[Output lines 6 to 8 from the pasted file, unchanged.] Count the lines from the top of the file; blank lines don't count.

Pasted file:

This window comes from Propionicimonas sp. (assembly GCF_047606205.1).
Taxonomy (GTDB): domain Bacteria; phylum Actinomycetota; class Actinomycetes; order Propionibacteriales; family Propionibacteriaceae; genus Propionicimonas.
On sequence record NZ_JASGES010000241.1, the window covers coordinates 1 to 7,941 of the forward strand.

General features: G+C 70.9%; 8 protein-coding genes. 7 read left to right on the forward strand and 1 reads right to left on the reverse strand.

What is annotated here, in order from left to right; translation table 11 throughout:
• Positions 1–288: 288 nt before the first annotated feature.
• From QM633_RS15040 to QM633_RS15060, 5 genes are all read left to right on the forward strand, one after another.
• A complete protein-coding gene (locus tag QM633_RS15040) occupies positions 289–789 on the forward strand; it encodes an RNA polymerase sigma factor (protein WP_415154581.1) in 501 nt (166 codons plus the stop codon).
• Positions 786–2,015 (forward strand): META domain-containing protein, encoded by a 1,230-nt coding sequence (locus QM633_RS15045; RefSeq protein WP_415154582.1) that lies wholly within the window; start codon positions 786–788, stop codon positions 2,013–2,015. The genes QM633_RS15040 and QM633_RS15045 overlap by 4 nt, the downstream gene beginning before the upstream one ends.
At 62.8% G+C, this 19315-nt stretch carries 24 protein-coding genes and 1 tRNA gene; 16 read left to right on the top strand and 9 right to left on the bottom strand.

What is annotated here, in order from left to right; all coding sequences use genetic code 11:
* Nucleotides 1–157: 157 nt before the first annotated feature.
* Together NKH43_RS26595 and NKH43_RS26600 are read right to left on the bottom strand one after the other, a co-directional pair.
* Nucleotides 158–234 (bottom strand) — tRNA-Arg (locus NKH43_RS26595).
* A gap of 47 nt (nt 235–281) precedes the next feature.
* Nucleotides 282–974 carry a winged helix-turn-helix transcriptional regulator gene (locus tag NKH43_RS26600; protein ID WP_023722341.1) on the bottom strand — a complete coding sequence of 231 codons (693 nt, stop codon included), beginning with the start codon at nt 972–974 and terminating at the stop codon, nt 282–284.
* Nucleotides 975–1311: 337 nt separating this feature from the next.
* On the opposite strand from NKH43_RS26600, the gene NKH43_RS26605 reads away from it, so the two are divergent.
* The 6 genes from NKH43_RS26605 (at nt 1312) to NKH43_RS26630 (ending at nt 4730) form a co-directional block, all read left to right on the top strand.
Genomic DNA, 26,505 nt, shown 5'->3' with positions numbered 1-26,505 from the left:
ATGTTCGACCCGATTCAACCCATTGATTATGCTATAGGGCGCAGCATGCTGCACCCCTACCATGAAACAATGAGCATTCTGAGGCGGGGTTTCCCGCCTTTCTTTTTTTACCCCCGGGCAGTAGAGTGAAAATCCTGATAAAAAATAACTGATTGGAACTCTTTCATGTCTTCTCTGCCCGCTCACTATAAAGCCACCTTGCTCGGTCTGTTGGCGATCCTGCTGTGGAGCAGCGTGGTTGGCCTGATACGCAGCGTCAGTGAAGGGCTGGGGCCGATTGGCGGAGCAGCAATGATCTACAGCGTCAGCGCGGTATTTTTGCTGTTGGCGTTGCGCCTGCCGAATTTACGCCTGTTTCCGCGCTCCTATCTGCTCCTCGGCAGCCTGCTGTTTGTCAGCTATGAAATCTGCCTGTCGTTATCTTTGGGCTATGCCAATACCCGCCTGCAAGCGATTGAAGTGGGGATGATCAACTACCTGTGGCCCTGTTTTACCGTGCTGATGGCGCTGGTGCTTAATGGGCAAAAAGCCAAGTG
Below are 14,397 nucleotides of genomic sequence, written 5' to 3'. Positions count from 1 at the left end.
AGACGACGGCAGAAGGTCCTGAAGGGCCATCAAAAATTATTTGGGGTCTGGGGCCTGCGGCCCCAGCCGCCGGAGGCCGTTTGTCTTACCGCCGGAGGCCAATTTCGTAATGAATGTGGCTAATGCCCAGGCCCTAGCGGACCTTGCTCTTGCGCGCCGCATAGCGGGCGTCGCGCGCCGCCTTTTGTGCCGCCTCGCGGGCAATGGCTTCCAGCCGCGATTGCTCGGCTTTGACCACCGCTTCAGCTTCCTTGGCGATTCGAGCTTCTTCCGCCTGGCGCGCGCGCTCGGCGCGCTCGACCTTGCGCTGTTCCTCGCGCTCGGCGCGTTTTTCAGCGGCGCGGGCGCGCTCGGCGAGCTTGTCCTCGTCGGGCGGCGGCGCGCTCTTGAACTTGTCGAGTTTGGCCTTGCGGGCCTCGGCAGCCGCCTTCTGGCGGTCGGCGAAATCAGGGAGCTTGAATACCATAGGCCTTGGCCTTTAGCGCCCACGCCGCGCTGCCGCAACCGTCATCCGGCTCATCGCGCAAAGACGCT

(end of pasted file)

• Positions 1–288: 288 nt before the first annotated feature.
• From QM633_RS15040 to QM633_RS15060, 5 genes are all read left to right on the forward strand, one after another.
• A complete protein-coding gene (locus tag QM633_RS15040) occupies positions 289–789 on the forward strand; it encodes an RNA polymerase sigma factor (protein WP_415154581.1) in 501 nt (166 codons plus the stop codon).